Yet, if anything, the controversy shrouding the Ark Encounter only increases awareness about the project and energizes supporters. The attraction itself was forged in the crucible of public controversy. In February 2014, Ham engaged in a sold-out debate with Bill Nye the Science Guy on creation and evolution that attracted more than 3 million viewers online. Although the mainstream media awarded the victory to Nye, Ham had the last laugh — weeks after the debate, Answers in Genesis announced it would begin construction on the Ark Encounter.
Cabal said the persistent controversy about the attraction will motivate people to think about the Bible and the reason for the Flood. And more importantly, the ridicule of the park proves the timeliness of the Ark Encounter’s message of judgment and salvation.
“To me, the Ark stands as a symbol for what the world scoffs at, when ultimately it scoffs at Christ and the cross,” Cabal said. “They ridicule all of us for believing any of this stuff.”
But just as the Ark Encounter serves as an indictment on an age that rejects the Bible, it also stands as a message of salvation for all those who place their trust in Jesus as the sole deliverer from God’s wrath.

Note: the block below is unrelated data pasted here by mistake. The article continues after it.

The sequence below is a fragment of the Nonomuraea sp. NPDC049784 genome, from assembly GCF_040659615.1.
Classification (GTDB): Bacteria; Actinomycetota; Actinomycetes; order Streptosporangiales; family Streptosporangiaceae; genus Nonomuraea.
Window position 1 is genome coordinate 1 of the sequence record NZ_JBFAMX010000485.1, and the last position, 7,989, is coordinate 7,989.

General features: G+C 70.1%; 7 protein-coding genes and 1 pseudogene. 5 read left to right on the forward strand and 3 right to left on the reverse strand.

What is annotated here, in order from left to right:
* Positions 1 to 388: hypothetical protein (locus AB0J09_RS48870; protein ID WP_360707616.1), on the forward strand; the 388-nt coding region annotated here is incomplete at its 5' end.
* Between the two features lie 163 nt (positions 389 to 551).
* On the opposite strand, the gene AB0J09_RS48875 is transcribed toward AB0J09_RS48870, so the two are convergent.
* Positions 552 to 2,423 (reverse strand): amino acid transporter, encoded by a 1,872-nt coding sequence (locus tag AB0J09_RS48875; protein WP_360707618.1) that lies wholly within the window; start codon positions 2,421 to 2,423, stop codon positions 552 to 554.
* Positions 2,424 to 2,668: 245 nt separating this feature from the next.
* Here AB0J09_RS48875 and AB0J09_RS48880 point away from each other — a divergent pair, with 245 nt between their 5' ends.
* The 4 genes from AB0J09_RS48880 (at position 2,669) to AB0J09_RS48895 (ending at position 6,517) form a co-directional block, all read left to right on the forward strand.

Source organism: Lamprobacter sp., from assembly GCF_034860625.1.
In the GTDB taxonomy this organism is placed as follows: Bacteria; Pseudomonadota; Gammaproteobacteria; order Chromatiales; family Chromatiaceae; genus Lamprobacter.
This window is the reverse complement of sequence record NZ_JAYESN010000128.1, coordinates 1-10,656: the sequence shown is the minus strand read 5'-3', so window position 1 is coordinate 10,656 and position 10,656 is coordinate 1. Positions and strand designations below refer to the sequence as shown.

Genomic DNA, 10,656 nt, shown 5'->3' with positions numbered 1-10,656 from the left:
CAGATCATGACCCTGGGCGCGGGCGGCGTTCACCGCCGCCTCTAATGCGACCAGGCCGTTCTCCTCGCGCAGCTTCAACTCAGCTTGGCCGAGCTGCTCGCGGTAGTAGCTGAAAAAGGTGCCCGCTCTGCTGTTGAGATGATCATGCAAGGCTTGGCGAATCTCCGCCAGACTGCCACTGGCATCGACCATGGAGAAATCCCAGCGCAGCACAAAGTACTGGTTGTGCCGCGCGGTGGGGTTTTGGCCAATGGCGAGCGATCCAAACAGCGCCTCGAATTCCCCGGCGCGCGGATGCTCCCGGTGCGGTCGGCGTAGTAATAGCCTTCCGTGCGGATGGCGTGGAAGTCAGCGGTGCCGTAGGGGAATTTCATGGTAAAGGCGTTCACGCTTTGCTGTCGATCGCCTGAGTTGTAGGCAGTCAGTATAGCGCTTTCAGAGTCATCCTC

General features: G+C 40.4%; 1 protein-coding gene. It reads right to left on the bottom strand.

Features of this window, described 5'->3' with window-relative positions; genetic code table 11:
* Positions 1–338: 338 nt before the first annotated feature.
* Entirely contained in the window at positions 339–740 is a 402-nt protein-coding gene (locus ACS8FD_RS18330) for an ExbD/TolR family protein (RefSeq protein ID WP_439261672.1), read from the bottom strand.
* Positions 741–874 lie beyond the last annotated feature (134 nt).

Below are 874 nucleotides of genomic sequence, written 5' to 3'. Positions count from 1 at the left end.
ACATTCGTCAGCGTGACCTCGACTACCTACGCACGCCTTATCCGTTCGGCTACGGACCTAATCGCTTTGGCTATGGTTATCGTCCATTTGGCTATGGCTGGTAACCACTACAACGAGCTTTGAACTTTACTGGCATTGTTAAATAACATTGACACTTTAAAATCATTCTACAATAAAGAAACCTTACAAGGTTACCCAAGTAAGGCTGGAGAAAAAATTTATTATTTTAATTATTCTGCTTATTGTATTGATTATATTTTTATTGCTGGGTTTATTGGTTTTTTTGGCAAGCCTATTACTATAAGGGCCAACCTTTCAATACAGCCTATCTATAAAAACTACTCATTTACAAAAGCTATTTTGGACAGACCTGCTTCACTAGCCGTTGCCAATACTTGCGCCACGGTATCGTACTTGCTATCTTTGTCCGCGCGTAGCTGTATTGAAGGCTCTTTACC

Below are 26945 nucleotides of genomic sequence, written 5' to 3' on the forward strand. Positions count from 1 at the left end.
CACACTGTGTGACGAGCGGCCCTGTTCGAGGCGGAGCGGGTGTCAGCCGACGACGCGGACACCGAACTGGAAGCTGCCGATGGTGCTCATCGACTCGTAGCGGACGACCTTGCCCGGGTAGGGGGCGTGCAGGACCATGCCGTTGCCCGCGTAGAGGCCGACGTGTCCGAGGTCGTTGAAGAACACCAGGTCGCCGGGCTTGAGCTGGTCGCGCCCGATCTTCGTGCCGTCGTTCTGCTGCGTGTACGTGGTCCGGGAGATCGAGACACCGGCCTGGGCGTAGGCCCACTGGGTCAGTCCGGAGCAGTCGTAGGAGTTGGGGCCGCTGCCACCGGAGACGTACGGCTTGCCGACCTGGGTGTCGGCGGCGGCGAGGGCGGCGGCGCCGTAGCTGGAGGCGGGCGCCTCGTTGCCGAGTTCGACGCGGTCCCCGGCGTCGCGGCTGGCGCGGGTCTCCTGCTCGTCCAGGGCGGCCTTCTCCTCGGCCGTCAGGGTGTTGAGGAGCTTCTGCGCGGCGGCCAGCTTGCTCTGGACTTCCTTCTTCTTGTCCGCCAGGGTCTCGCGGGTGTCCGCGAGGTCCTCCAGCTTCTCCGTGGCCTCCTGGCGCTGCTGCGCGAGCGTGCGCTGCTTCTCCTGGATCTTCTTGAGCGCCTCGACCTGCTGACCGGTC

“Today we certainly see an increasing number of aggressive secularists who vehemently mock those of us who stand on the truth of God’s Word in Genesis concerning creation and the Flood,” Ham said in an email, noting the parallels between the sinful culture of Noah’s day and the Western world. “It’s a great time to build an Ark, not one that will float, but to be a themed attraction as a reminder of the historical account of the Flood in Genesis, as well as to present the saving gospel message that has its foundations in Genesis.”
When the Ark Encounter debuts to the public July 7, it will open for 40 days (9 a.m.–4 p.m.) and 40 nights (5 p.m.–midnight) before beginning daytime-only hours Aug. 16. More information about the attraction, including ticket prices and resources, is available at arkencounter.com.